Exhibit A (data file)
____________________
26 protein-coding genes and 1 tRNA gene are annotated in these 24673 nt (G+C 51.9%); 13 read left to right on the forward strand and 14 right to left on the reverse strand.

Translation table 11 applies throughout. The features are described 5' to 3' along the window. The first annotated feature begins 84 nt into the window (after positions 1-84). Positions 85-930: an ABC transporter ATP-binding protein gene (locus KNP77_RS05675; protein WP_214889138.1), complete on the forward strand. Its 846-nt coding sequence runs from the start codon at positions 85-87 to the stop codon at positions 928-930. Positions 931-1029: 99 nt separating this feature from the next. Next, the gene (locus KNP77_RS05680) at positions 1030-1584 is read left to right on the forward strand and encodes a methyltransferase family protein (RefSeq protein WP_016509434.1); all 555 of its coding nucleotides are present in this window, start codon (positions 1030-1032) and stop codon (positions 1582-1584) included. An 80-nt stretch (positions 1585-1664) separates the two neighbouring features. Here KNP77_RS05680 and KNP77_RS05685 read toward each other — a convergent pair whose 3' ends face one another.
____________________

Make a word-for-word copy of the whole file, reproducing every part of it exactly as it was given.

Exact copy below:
26 protein-coding genes and 1 tRNA gene are annotated in these 24673 nt (G+C 51.9%); 13 read left to right on the forward strand and 14 right to left on the reverse strand.

Translation table 11 applies throughout. The features are described 5' to 3' along the window. The first annotated feature begins 84 nt into the window (after positions 1-84). Positions 85-930: an ABC transporter ATP-binding protein gene (locus KNP77_RS05675; protein WP_214889138.1), complete on the forward strand. Its 846-nt coding sequence runs from the start codon at positions 85-87 to the stop codon at positions 928-930. Positions 931-1029: 99 nt separating this feature from the next. Next, the gene (locus KNP77_RS05680) at positions 1030-1584 is read left to right on the forward strand and encodes a methyltransferase family protein (RefSeq protein WP_016509434.1); all 555 of its coding nucleotides are present in this window, start codon (positions 1030-1032) and stop codon (positions 1582-1584) included. An 80-nt stretch (positions 1585-1664) separates the two neighbouring features. Here KNP77_RS05680 and KNP77_RS05685 read toward each other — a convergent pair whose 3' ends face one another.